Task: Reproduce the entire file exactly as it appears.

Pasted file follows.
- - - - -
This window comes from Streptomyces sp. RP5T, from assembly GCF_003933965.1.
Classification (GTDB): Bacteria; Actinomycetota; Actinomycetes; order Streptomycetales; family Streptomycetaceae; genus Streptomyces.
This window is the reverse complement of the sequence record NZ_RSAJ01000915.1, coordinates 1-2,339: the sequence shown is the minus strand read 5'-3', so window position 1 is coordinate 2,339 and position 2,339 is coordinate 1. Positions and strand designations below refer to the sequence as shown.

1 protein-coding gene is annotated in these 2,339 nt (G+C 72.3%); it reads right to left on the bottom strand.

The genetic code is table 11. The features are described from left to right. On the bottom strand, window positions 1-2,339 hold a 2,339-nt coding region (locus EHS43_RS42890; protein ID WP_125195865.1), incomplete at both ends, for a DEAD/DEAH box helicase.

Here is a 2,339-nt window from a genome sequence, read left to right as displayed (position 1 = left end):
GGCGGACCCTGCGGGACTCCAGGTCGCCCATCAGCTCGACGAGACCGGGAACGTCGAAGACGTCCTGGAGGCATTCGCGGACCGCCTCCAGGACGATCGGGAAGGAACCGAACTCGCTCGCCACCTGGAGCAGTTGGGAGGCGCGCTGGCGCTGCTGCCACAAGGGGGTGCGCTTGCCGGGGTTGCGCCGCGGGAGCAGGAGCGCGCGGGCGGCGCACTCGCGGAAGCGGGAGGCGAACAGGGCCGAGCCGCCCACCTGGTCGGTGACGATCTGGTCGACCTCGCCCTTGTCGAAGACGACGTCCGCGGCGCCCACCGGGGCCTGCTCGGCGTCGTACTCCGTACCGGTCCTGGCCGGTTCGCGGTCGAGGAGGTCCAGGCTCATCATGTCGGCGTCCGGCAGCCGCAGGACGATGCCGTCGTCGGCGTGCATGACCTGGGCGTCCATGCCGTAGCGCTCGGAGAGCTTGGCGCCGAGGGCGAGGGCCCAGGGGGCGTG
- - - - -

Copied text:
This window comes from Streptomyces sp. RP5T, from assembly GCF_003933965.1.
Classification (GTDB): Bacteria; Actinomycetota; Actinomycetes; order Streptomycetales; family Streptomycetaceae; genus Streptomyces.
This window is the reverse complement of the sequence record NZ_RSAJ01000915.1, coordinates 1-2,339: the sequence shown is the minus strand read 5'-3', so window position 1 is coordinate 2,339 and position 2,339 is coordinate 1. Positions and strand designations below refer to the sequence as shown.

1 protein-coding gene is annotated in these 2,339 nt (G+C 72.3%); it reads right to left on the bottom strand.

The genetic code is table 11. The features are described from left to right. On the bottom strand, window positions 1-2,339 hold a 2,339-nt coding region (locus EHS43_RS42890; protein ID WP_125195865.1), incomplete at both ends, for a DEAD/DEAH box helicase.

Here is a 2,339-nt window from a genome sequence, read left to right as displayed (position 1 = left end):
GGCGGACCCTGCGGGACTCCAGGTCGCCCATCAGCTCGACGAGACCGGGAACGTCGAAGACGTCCTGGAGGCATTCGCGGACCGCCTCCAGGACGATCGGGAAGGAACCGAACTCGCTCGCCACCTGGAGCAGTTGGGAGGCGCGCTGGCGCTGCTGCCACAAGGGGGTGCGCTTGCCGGGGTTGCGCCGCGGGAGCAGGAGCGCGCGGGCGGCGCACTCGCGGAAGCGGGAGGCGAACAGGGCCGAGCCGCCCACCTGGTCGGTGACGATCTGGTCGACCTCGCCCTTGTCGAAGACGACGTCCGCGGCGCCCACCGGGGCCTGCTCGGCGTCGTACTCCGTACCGGTCCTGGCCGGTTCGCGGTCGAGGAGGTCCAGGCTCATCATGTCGGCGTCCGGCAGCCGCAGGACGATGCCGTCGTCGGCGTGCATGACCTGGGCGTCCATGCCGTAGCGCTCGGAGAGCTTGGCGCCGAGGGCGAGGGCCCAGGGGGCGTG